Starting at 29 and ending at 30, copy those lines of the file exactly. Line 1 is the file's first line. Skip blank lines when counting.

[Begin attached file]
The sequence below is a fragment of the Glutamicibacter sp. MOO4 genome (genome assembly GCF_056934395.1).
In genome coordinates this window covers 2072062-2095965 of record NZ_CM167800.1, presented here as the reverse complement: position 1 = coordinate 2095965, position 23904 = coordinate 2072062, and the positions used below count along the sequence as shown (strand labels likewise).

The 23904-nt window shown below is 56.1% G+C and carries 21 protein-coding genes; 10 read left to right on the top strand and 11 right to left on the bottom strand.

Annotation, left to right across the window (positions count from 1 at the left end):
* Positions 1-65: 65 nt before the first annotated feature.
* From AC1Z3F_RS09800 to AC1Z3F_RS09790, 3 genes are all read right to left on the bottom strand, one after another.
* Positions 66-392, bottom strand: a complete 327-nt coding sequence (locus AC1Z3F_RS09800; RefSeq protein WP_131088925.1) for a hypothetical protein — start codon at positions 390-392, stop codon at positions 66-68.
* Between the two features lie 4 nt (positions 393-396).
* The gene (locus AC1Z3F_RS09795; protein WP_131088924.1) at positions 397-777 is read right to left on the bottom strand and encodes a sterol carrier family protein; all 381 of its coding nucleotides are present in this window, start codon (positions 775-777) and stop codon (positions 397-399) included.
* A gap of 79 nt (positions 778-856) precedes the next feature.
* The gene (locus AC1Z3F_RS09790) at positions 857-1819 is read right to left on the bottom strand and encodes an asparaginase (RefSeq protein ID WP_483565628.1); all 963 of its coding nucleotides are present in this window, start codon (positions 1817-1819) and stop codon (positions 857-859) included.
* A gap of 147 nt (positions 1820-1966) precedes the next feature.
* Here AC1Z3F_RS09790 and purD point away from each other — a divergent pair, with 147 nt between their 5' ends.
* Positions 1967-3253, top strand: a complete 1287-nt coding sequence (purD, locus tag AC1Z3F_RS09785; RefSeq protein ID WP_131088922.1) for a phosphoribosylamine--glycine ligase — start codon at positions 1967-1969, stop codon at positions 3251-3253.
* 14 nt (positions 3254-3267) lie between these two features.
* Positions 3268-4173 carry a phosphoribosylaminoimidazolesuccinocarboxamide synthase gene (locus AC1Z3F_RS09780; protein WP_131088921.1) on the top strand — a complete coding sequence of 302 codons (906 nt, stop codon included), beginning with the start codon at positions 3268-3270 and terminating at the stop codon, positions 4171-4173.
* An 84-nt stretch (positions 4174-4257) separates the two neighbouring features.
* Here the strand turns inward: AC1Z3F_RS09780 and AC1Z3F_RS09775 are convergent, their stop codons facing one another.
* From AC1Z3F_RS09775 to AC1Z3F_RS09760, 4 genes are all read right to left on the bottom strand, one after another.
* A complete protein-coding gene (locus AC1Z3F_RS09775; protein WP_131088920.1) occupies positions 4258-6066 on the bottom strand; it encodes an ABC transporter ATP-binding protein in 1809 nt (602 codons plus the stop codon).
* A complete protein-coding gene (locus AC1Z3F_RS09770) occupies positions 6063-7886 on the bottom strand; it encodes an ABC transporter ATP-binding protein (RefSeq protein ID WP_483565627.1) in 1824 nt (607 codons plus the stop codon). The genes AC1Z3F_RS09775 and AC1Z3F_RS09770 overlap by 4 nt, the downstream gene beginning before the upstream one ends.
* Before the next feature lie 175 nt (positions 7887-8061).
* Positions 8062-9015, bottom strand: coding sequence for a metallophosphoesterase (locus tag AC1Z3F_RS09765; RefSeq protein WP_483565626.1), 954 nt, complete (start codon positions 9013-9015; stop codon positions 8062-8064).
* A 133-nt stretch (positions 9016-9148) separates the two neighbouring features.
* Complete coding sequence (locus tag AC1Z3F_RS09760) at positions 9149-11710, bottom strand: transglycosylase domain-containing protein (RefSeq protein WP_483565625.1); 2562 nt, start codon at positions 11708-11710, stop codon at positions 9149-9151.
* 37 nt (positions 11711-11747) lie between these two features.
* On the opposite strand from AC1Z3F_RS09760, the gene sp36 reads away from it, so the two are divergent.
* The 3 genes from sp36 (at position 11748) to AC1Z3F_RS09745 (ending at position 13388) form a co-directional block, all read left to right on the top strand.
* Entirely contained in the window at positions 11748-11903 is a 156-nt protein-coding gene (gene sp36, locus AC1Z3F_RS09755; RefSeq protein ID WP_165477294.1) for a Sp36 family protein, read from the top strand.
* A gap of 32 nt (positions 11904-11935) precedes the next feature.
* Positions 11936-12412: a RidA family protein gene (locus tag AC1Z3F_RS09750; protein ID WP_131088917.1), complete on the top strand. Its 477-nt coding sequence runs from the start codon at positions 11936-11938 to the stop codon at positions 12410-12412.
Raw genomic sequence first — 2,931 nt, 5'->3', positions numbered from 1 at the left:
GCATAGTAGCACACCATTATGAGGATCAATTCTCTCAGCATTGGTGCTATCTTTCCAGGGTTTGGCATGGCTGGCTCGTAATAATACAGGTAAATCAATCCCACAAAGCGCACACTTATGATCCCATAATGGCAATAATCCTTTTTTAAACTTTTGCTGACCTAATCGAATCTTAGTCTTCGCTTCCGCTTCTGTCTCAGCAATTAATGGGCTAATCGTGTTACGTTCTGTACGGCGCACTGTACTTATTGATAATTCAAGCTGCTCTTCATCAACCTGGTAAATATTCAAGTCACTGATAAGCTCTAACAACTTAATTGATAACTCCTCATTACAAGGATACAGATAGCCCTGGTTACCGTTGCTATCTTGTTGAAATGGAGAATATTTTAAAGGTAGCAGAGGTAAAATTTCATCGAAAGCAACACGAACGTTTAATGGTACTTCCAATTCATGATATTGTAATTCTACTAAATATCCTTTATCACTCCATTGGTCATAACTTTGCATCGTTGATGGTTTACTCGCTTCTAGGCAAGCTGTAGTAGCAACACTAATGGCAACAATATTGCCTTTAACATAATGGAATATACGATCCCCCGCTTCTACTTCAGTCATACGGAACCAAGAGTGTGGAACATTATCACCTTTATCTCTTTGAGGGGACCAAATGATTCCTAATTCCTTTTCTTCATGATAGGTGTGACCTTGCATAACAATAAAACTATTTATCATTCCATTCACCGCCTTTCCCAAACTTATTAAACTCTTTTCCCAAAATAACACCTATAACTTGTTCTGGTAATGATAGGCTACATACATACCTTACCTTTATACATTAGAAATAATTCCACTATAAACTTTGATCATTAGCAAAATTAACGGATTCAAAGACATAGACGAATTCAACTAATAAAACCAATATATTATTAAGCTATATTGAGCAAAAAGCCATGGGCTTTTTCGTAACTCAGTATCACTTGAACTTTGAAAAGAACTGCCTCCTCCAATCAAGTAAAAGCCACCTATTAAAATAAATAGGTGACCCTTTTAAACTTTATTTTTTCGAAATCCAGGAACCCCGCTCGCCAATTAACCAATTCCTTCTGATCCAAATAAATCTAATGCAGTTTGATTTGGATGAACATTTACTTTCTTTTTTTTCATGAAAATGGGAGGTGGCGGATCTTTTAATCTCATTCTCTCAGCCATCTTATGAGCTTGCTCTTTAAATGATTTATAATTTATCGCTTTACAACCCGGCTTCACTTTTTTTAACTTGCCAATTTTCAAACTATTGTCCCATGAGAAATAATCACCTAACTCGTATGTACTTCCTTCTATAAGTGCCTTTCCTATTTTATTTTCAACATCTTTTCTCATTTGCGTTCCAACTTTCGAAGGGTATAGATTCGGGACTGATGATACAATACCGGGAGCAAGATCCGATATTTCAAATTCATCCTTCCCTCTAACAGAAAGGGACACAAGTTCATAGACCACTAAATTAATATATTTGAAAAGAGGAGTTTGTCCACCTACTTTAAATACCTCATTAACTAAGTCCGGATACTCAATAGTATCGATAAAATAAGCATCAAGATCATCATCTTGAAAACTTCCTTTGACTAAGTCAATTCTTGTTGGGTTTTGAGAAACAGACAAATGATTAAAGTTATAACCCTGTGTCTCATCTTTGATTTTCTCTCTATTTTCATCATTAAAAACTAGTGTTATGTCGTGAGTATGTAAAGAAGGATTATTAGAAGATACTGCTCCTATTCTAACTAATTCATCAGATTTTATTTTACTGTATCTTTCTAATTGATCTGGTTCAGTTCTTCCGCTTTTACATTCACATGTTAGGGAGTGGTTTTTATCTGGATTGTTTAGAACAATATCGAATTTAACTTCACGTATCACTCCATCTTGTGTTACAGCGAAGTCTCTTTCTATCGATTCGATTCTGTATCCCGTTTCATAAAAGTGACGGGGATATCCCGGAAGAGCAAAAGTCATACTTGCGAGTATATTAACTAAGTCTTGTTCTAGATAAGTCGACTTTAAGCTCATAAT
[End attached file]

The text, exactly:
* Entirely contained in the window at positions 11748-11903 is a 156-nt protein-coding gene (gene sp36, locus AC1Z3F_RS09755; RefSeq protein ID WP_165477294.1) for a Sp36 family protein, read from the top strand.
* A gap of 32 nt (positions 11904-11935) precedes the next feature.